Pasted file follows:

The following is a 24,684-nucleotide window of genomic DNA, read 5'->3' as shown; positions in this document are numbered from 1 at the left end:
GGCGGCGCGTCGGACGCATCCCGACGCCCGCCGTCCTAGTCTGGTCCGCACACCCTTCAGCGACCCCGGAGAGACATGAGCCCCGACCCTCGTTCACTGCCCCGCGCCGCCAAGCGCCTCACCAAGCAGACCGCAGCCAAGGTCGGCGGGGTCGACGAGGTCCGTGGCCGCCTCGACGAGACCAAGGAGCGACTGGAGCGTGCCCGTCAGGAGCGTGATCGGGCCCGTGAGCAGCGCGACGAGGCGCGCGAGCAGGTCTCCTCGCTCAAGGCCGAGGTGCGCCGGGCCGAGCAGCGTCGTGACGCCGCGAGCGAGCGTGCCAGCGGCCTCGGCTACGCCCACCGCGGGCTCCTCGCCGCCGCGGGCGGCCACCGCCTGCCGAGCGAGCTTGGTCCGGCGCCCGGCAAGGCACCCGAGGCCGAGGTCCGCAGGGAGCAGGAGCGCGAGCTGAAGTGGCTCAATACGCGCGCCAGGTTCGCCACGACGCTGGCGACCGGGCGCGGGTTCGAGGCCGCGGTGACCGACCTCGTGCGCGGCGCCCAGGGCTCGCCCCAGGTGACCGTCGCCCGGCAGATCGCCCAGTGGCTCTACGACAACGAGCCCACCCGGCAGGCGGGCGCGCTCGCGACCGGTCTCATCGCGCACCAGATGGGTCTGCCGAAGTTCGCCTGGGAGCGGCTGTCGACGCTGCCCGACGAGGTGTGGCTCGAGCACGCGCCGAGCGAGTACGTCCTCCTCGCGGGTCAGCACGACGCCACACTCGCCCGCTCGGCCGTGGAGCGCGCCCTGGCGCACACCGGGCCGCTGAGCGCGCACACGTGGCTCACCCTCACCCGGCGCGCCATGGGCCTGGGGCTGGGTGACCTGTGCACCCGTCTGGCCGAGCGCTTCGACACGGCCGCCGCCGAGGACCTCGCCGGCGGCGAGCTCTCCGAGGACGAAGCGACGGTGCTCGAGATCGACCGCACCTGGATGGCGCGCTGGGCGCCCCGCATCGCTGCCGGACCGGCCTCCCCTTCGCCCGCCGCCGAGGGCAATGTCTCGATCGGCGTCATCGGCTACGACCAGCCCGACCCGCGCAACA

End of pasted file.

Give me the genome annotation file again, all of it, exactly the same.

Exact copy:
The following is a 24,684-nucleotide window of genomic DNA, read 5'->3' as shown; positions in this document are numbered from 1 at the left end:
GGCGGCGCGTCGGACGCATCCCGACGCCCGCCGTCCTAGTCTGGTCCGCACACCCTTCAGCGACCCCGGAGAGACATGAGCCCCGACCCTCGTTCACTGCCCCGCGCCGCCAAGCGCCTCACCAAGCAGACCGCAGCCAAGGTCGGCGGGGTCGACGAGGTCCGTGGCCGCCTCGACGAGACCAAGGAGCGACTGGAGCGTGCCCGTCAGGAGCGTGATCGGGCCCGTGAGCAGCGCGACGAGGCGCGCGAGCAGGTCTCCTCGCTCAAGGCCGAGGTGCGCCGGGCCGAGCAGCGTCGTGACGCCGCGAGCGAGCGTGCCAGCGGCCTCGGCTACGCCCACCGCGGGCTCCTCGCCGCCGCGGGCGGCCACCGCCTGCCGAGCGAGCTTGGTCCGGCGCCCGGCAAGGCACCCGAGGCCGAGGTCCGCAGGGAGCAGGAGCGCGAGCTGAAGTGGCTCAATACGCGCGCCAGGTTCGCCACGACGCTGGCGACCGGGCGCGGGTTCGAGGCCGCGGTGACCGACCTCGTGCGCGGCGCCCAGGGCTCGCCCCAGGTGACCGTCGCCCGGCAGATCGCCCAGTGGCTCTACGACAACGAGCCCACCCGGCAGGCGGGCGCGCTCGCGACCGGTCTCATCGCGCACCAGATGGGTCTGCCGAAGTTCGCCTGGGAGCGGCTGTCGACGCTGCCCGACGAGGTGTGGCTCGAGCACGCGCCGAGCGAGTACGTCCTCCTCGCGGGTCAGCACGACGCCACACTCGCCCGCTCGGCCGTGGAGCGCGCCCTGGCGCACACCGGGCCGCTGAGCGCGCACACGTGGCTCACCCTCACCCGGCGCGCCATGGGCCTGGGGCTGGGTGACCTGTGCACCCGTCTGGCCGAGCGCTTCGACACGGCCGCCGCCGAGGACCTCGCCGGCGGCGAGCTCTCCGAGGACGAAGCGACGGTGCTCGAGATCGACCGCACCTGGATGGCGCGCTGGGCGCCCCGCATCGCTGCCGGACCGGCCTCCCCTTCGCCCGCCGCCGAGGGCAATGTCTCGATCGGCGTCATCGGCTACGACCAGCCCGACCCGCGCAACA